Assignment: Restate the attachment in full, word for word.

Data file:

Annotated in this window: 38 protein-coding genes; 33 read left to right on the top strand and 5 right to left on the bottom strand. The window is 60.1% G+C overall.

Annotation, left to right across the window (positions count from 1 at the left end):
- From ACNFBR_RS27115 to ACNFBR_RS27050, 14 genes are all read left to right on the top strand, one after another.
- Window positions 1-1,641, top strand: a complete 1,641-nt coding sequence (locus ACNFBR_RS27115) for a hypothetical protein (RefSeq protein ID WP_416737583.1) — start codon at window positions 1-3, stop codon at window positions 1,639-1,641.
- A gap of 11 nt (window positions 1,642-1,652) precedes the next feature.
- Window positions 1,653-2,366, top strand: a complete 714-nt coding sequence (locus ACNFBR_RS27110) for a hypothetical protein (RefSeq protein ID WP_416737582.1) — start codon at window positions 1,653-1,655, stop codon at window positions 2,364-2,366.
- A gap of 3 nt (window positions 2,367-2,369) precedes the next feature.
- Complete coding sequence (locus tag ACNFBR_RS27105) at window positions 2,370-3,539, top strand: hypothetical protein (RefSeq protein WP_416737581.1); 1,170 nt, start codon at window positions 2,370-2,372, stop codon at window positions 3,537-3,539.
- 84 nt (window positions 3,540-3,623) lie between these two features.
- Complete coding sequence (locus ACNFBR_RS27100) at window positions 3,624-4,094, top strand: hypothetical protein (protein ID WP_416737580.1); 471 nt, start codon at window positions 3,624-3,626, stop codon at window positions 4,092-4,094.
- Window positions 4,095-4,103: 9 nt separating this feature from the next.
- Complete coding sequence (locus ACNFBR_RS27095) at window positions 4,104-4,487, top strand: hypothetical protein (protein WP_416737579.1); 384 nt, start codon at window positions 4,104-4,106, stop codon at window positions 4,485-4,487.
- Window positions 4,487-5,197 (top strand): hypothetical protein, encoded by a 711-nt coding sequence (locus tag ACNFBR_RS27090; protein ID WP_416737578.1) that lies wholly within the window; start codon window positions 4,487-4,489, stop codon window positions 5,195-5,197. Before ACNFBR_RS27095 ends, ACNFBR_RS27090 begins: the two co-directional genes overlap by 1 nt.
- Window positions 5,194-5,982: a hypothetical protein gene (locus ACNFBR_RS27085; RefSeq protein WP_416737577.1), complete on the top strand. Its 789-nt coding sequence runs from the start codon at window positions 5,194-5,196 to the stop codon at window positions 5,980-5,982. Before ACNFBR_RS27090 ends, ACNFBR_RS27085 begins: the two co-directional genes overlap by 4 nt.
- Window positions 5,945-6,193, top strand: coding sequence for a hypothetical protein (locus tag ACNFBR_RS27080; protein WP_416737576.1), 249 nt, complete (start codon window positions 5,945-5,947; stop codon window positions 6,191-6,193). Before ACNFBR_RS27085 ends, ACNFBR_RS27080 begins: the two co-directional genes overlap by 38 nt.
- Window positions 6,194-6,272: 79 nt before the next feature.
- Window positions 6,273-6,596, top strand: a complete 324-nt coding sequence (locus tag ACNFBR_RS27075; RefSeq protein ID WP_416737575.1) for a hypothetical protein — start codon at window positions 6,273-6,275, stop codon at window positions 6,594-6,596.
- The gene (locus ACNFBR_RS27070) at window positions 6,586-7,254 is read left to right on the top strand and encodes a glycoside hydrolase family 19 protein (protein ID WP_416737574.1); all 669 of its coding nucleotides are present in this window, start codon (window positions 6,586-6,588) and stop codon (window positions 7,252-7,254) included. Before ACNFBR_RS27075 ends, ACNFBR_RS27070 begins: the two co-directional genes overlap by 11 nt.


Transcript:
Annotated in this window: 38 protein-coding genes; 33 read left to right on the top strand and 5 right to left on the bottom strand. The window is 60.1% G+C overall.

Annotation, left to right across the window (positions count from 1 at the left end):
- From ACNFBR_RS27115 to ACNFBR_RS27050, 14 genes are all read left to right on the top strand, one after another.
- Window positions 1-1,641, top strand: a complete 1,641-nt coding sequence (locus ACNFBR_RS27115) for a hypothetical protein (RefSeq protein ID WP_416737583.1) — start codon at window positions 1-3, stop codon at window positions 1,639-1,641.
- A gap of 11 nt (window positions 1,642-1,652) precedes the next feature.
- Window positions 1,653-2,366, top strand: a complete 714-nt coding sequence (locus ACNFBR_RS27110) for a hypothetical protein (RefSeq protein ID WP_416737582.1) — start codon at window positions 1,653-1,655, stop codon at window positions 2,364-2,366.
- A gap of 3 nt (window positions 2,367-2,369) precedes the next feature.
- Complete coding sequence (locus tag ACNFBR_RS27105) at window positions 2,370-3,539, top strand: hypothetical protein (RefSeq protein WP_416737581.1); 1,170 nt, start codon at window positions 2,370-2,372, stop codon at window positions 3,537-3,539.
- 84 nt (window positions 3,540-3,623) lie between these two features.
- Complete coding sequence (locus ACNFBR_RS27100) at window positions 3,624-4,094, top strand: hypothetical protein (protein ID WP_416737580.1); 471 nt, start codon at window positions 3,624-3,626, stop codon at window positions 4,092-4,094.
- Window positions 4,095-4,103: 9 nt separating this feature from the next.
- Complete coding sequence (locus ACNFBR_RS27095) at window positions 4,104-4,487, top strand: hypothetical protein (protein WP_416737579.1); 384 nt, start codon at window positions 4,104-4,106, stop codon at window positions 4,485-4,487.
- Window positions 4,487-5,197 (top strand): hypothetical protein, encoded by a 711-nt coding sequence (locus tag ACNFBR_RS27090; protein ID WP_416737578.1) that lies wholly within the window; start codon window positions 4,487-4,489, stop codon window positions 5,195-5,197. Before ACNFBR_RS27095 ends, ACNFBR_RS27090 begins: the two co-directional genes overlap by 1 nt.
- Window positions 5,194-5,982: a hypothetical protein gene (locus ACNFBR_RS27085; RefSeq protein WP_416737577.1), complete on the top strand. Its 789-nt coding sequence runs from the start codon at window positions 5,194-5,196 to the stop codon at window positions 5,980-5,982. Before ACNFBR_RS27090 ends, ACNFBR_RS27085 begins: the two co-directional genes overlap by 4 nt.
- Window positions 5,945-6,193, top strand: coding sequence for a hypothetical protein (locus tag ACNFBR_RS27080; protein WP_416737576.1), 249 nt, complete (start codon window positions 5,945-5,947; stop codon window positions 6,191-6,193). Before ACNFBR_RS27085 ends, ACNFBR_RS27080 begins: the two co-directional genes overlap by 38 nt.
- Window positions 6,194-6,272: 79 nt before the next feature.
- Window positions 6,273-6,596, top strand: a complete 324-nt coding sequence (locus tag ACNFBR_RS27075; RefSeq protein ID WP_416737575.1) for a hypothetical protein — start codon at window positions 6,273-6,275, stop codon at window positions 6,594-6,596.
- The gene (locus ACNFBR_RS27070) at window positions 6,586-7,254 is read left to right on the top strand and encodes a glycoside hydrolase family 19 protein (protein ID WP_416737574.1); all 669 of its coding nucleotides are present in this window, start codon (window positions 6,586-6,588) and stop codon (window positions 7,252-7,254) included. Before ACNFBR_RS27075 ends, ACNFBR_RS27070 begins: the two co-directional genes overlap by 11 nt.